Researchers have found two specific types of bacteria in the mouth that may be directly involved with causing heart attacks.
The study was conducted at the University at Buffalo, where the connection between gum disease and heart disease was first discovered, and found that Tannerella Forsynthesis and Preventella Intermedia had a "statistically significant association with an increased risk of heart attack."
"The message here is that even though some specific periodontal pathogens have been found to be associated with an increased risk of coronary heart disease, the total bacterial pathogenic burden is more important than the type of bacteria," said Dr. Oelisoa M. Andriankaja, who led the study. "In other words, the total number of 'bugs' is more important than one single organism."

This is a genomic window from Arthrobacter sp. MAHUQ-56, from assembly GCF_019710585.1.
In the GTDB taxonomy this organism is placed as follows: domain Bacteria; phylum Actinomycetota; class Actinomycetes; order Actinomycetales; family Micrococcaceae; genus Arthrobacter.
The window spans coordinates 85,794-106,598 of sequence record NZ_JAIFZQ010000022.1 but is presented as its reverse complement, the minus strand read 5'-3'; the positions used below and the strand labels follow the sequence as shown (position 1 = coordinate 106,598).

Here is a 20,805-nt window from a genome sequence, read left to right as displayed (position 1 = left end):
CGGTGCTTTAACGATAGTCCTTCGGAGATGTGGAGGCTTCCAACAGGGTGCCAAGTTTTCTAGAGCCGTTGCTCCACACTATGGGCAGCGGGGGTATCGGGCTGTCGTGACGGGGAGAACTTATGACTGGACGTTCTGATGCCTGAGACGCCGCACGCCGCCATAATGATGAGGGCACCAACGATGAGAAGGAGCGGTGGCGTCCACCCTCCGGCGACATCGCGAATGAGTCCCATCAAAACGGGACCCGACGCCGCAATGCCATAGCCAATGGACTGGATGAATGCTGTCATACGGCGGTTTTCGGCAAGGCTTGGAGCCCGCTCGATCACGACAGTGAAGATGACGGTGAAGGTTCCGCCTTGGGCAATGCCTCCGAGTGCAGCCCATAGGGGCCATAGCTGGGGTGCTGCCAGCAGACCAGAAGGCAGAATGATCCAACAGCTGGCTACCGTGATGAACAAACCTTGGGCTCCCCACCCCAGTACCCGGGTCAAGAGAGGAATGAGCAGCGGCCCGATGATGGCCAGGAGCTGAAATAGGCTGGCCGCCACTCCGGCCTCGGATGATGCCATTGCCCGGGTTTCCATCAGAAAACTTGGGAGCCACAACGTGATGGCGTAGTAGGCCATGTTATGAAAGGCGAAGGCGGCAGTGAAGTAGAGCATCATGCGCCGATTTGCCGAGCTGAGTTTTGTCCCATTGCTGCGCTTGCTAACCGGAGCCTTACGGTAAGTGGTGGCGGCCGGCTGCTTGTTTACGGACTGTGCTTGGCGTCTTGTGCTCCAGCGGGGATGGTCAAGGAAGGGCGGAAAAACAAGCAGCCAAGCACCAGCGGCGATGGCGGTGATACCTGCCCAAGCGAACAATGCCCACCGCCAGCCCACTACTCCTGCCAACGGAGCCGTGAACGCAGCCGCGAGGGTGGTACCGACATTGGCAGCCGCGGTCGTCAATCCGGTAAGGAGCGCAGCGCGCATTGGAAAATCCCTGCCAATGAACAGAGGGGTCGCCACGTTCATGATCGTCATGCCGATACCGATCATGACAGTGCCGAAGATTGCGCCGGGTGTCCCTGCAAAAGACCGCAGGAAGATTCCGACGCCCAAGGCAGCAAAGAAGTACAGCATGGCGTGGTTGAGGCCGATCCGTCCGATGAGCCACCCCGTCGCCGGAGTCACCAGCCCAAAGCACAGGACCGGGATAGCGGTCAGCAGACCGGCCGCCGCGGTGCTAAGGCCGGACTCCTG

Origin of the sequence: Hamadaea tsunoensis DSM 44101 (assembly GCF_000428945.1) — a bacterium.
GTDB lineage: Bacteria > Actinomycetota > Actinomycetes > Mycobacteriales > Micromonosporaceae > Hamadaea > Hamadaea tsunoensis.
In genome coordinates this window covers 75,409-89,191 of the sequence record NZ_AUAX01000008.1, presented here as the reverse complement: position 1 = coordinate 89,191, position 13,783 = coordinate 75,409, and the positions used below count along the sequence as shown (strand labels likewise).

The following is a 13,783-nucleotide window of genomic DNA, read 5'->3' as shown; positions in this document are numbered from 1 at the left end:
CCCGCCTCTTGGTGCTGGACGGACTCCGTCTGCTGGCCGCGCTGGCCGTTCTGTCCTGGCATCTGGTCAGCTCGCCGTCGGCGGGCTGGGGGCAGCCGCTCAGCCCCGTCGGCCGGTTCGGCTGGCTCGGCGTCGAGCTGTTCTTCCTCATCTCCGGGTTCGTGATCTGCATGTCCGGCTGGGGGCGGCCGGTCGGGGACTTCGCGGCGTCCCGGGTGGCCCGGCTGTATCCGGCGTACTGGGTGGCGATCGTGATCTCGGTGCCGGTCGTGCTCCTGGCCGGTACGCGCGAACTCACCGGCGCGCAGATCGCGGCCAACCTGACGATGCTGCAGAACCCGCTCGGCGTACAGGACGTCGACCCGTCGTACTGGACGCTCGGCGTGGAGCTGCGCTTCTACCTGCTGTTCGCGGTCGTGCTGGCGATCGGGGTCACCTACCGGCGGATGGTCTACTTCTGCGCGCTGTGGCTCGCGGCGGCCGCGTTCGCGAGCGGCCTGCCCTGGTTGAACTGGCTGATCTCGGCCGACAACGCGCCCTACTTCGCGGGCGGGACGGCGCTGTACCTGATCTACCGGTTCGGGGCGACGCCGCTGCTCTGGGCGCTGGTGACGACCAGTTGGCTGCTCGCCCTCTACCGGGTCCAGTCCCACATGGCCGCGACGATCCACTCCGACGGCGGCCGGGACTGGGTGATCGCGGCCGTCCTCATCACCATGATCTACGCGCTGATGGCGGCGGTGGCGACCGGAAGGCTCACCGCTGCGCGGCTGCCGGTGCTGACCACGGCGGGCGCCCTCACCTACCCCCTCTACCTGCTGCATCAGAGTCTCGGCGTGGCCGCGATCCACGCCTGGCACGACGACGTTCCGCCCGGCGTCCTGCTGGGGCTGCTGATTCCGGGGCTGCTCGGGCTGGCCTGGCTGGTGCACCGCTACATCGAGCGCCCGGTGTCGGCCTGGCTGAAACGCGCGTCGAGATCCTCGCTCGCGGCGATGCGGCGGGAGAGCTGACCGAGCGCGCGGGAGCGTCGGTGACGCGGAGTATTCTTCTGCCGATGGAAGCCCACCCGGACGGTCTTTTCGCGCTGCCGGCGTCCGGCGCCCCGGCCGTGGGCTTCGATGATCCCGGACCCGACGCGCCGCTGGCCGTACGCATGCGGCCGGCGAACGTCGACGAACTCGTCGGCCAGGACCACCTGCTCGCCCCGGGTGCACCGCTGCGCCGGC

A total of 386 men and women between the ages of 35 and 69 who had suffered a heart attack participated in the study, along with a control group of 840 people. Though the heart disease group had more bacteria in their mouth than the control group, they also had significantly more of two specific types of bacteria.
This discovery may lead to more urgings by dental care officials for people to schedule regular visits with a dentist.
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